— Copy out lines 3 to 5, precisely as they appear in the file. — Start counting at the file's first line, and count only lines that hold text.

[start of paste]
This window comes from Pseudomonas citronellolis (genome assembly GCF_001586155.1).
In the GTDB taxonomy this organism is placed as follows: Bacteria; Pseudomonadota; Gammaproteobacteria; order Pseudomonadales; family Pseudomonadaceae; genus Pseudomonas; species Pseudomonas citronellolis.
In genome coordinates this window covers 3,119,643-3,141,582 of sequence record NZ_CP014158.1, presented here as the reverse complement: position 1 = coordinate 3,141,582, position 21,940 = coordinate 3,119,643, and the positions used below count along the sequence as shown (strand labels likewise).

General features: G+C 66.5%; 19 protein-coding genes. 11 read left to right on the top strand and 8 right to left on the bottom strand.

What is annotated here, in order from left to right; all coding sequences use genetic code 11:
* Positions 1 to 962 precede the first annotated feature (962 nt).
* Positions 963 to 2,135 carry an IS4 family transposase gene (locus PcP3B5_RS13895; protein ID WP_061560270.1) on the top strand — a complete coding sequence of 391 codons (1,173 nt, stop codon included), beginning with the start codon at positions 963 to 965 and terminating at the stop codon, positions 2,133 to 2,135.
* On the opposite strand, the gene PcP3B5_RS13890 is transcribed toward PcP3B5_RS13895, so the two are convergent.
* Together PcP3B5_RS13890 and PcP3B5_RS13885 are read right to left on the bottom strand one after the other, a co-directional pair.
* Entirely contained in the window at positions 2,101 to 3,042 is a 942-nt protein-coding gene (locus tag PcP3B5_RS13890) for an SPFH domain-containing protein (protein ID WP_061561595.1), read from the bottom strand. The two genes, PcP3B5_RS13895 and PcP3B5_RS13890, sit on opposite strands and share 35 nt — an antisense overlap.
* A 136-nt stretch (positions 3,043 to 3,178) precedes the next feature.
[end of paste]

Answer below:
In genome coordinates this window covers 3,119,643-3,141,582 of sequence record NZ_CP014158.1, presented here as the reverse complement: position 1 = coordinate 3,141,582, position 21,940 = coordinate 3,119,643, and the positions used below count along the sequence as shown (strand labels likewise).

General features: G+C 66.5%; 19 protein-coding genes. 11 read left to right on the top strand and 8 right to left on the bottom strand.

What is annotated here, in order from left to right; all coding sequences use genetic code 11: